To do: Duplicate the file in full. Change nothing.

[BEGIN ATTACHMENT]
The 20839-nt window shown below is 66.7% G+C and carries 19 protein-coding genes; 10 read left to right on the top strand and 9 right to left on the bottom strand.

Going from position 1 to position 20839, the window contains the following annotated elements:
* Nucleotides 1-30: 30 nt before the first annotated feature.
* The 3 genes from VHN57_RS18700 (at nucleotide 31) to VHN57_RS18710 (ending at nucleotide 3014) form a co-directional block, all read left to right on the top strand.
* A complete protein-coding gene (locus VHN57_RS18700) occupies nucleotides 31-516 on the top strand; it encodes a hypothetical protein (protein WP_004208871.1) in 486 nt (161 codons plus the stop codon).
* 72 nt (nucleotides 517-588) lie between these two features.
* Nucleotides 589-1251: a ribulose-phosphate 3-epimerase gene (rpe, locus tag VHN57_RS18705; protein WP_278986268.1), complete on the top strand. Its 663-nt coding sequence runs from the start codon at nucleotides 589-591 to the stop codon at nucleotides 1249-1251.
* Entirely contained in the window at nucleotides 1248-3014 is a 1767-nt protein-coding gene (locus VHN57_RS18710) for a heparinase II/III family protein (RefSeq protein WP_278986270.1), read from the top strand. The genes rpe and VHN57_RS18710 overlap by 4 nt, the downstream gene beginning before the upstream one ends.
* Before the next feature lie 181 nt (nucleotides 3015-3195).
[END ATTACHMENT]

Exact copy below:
The 20839-nt window shown below is 66.7% G+C and carries 19 protein-coding genes; 10 read left to right on the top strand and 9 right to left on the bottom strand.

Going from position 1 to position 20839, the window contains the following annotated elements:
* Nucleotides 1-30: 30 nt before the first annotated feature.
* The 3 genes from VHN57_RS18700 (at nucleotide 31) to VHN57_RS18710 (ending at nucleotide 3014) form a co-directional block, all read left to right on the top strand.
* A complete protein-coding gene (locus VHN57_RS18700) occupies nucleotides 31-516 on the top strand; it encodes a hypothetical protein (protein WP_004208871.1) in 486 nt (161 codons plus the stop codon).
* 72 nt (nucleotides 517-588) lie between these two features.
* Nucleotides 589-1251: a ribulose-phosphate 3-epimerase gene (rpe, locus tag VHN57_RS18705; protein WP_278986268.1), complete on the top strand. Its 663-nt coding sequence runs from the start codon at nucleotides 589-591 to the stop codon at nucleotides 1249-1251.
* Entirely contained in the window at nucleotides 1248-3014 is a 1767-nt protein-coding gene (locus VHN57_RS18710) for a heparinase II/III family protein (RefSeq protein WP_278986270.1), read from the top strand. The genes rpe and VHN57_RS18710 overlap by 4 nt, the downstream gene beginning before the upstream one ends.
* Before the next feature lie 181 nt (nucleotides 3015-3195).